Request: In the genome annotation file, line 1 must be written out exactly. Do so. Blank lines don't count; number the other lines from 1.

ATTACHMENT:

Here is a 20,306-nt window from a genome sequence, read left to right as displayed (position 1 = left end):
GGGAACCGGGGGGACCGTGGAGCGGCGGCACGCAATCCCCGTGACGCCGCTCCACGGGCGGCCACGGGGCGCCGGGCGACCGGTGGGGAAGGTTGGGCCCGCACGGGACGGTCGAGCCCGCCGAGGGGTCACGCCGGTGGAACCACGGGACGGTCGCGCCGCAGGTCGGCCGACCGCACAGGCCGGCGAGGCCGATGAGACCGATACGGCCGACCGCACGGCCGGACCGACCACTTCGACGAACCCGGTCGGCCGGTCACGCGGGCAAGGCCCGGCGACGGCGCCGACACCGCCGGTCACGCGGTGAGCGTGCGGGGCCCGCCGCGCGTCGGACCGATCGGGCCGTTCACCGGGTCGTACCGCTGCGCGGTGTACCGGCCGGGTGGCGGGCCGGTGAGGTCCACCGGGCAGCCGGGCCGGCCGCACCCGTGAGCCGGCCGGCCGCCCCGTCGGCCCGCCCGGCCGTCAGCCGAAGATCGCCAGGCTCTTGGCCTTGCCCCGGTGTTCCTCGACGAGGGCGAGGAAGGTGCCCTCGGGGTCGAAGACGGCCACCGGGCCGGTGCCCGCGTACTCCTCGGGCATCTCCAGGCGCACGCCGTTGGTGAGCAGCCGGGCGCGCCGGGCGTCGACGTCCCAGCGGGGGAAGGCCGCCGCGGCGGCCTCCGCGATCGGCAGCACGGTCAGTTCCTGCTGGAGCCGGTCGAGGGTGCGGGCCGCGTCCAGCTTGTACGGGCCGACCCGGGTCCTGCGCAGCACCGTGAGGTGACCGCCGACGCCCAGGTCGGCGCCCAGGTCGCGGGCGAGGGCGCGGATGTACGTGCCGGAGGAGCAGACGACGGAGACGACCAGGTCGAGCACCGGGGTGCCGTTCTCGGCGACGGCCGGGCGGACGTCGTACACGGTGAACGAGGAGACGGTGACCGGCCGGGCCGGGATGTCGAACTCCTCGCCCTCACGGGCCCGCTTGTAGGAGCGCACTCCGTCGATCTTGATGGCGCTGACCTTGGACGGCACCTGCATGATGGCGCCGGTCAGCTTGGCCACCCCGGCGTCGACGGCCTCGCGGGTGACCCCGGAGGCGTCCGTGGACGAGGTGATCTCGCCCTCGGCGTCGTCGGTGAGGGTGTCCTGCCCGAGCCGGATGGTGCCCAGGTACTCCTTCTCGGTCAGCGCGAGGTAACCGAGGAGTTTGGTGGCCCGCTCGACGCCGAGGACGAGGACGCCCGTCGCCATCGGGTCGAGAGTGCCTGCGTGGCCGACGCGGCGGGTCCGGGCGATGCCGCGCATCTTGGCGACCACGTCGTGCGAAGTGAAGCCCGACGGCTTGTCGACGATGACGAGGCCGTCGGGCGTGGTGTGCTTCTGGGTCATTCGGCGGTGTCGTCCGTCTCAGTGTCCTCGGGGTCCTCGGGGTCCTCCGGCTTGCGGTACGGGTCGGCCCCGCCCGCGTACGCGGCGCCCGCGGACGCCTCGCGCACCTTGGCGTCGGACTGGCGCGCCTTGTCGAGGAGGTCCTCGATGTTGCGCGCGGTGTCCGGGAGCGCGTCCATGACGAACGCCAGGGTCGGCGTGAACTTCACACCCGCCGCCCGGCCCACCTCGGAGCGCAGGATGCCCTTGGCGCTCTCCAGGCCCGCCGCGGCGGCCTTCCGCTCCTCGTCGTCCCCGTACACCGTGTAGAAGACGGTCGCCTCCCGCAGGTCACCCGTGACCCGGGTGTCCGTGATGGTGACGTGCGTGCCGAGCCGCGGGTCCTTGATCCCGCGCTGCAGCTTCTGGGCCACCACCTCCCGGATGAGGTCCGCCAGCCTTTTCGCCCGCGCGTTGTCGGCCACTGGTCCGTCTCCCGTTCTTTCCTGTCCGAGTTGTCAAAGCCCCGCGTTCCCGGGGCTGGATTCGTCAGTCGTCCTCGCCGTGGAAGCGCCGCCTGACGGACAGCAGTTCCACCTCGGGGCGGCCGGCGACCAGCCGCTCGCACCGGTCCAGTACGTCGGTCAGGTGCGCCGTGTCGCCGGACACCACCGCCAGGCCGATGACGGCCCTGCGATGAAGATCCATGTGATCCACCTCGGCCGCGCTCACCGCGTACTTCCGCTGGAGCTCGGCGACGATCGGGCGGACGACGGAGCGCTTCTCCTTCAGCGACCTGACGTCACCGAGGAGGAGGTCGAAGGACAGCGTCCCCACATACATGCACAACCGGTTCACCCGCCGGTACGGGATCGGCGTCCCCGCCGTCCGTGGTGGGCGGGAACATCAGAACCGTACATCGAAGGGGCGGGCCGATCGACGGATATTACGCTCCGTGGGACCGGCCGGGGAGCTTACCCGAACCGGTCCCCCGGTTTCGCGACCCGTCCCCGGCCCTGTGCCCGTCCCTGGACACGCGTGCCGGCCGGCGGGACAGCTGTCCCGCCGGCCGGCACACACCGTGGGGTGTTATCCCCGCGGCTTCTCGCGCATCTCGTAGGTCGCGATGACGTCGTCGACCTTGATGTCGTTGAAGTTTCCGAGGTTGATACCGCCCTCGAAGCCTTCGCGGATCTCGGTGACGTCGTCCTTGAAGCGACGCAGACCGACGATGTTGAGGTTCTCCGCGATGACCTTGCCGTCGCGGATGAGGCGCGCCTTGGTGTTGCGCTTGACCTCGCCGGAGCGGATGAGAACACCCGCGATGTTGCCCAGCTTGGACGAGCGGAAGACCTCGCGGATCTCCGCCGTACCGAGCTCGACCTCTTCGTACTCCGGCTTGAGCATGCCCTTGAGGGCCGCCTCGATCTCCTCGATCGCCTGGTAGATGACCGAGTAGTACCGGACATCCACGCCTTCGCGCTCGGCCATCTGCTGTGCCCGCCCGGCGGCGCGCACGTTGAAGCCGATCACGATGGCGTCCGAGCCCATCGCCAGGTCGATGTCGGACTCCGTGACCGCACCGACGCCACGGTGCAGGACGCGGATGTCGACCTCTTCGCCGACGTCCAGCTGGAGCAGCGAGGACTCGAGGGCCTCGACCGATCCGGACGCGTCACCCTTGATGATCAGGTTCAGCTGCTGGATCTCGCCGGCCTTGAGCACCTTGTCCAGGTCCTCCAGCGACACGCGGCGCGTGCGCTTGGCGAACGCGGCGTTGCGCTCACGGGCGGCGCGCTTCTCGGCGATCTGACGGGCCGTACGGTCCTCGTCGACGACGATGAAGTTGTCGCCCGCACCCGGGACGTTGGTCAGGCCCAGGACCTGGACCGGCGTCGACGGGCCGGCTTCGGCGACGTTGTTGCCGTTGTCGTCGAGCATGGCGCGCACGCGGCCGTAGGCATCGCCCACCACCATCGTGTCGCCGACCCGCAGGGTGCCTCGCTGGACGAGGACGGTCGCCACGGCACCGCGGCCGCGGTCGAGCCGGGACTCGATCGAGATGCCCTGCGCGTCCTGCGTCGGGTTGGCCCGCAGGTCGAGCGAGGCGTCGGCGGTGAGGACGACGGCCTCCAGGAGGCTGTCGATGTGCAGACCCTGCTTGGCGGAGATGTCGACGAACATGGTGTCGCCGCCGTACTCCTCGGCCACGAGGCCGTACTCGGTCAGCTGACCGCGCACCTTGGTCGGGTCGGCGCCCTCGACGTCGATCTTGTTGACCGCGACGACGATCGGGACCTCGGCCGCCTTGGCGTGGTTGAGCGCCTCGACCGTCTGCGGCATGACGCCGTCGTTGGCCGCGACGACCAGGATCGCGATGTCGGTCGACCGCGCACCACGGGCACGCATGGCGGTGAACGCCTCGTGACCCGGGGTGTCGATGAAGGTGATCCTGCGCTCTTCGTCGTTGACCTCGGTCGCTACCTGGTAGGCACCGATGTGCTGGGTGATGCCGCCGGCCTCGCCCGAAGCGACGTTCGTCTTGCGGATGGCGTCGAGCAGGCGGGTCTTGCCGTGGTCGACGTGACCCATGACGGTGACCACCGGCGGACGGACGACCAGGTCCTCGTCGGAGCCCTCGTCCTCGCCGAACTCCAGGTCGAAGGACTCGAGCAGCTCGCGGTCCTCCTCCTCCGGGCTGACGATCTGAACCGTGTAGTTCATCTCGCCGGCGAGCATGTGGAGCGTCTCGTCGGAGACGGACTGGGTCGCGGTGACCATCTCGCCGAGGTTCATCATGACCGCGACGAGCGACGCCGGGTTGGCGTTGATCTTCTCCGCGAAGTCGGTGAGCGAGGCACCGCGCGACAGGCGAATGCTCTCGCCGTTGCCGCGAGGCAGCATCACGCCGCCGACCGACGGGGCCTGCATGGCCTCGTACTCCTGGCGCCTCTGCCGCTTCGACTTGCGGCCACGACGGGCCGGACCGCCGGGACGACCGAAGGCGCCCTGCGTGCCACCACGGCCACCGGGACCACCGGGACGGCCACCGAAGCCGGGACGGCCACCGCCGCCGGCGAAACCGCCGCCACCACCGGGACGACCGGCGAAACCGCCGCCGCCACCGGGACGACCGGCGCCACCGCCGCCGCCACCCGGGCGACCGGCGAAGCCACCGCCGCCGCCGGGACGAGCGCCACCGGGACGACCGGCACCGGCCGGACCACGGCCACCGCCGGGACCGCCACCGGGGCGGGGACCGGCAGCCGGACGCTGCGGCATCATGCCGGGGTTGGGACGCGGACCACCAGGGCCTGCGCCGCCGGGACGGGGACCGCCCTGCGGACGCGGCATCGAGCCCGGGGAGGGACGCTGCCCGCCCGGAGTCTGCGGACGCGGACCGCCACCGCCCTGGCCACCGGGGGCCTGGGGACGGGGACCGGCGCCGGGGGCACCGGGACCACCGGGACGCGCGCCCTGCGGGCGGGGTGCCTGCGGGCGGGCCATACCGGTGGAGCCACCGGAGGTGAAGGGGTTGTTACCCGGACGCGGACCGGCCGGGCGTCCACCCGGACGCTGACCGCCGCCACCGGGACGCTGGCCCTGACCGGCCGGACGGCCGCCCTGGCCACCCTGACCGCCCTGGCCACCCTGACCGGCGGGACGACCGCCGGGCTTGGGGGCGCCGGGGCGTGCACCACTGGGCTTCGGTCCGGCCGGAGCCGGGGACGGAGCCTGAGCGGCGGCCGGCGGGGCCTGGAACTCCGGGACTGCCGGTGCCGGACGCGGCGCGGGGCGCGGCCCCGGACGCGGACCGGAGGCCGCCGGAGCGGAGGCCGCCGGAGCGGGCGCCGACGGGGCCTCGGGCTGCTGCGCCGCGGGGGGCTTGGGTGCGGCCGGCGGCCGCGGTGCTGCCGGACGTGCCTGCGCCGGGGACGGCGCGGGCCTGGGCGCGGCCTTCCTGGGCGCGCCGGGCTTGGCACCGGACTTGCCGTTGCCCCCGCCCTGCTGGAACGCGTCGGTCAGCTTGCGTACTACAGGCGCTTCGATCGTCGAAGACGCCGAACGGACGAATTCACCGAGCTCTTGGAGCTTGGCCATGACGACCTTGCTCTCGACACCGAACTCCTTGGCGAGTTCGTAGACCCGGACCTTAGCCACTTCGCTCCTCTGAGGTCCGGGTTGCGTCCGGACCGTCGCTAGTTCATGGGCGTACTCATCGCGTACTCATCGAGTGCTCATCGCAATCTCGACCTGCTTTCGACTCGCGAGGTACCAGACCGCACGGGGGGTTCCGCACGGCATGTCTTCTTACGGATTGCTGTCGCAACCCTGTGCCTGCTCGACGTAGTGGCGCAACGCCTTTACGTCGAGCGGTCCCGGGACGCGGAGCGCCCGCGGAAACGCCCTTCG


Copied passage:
Here is a 20,306-nt window from a genome sequence, read left to right as displayed (position 1 = left end):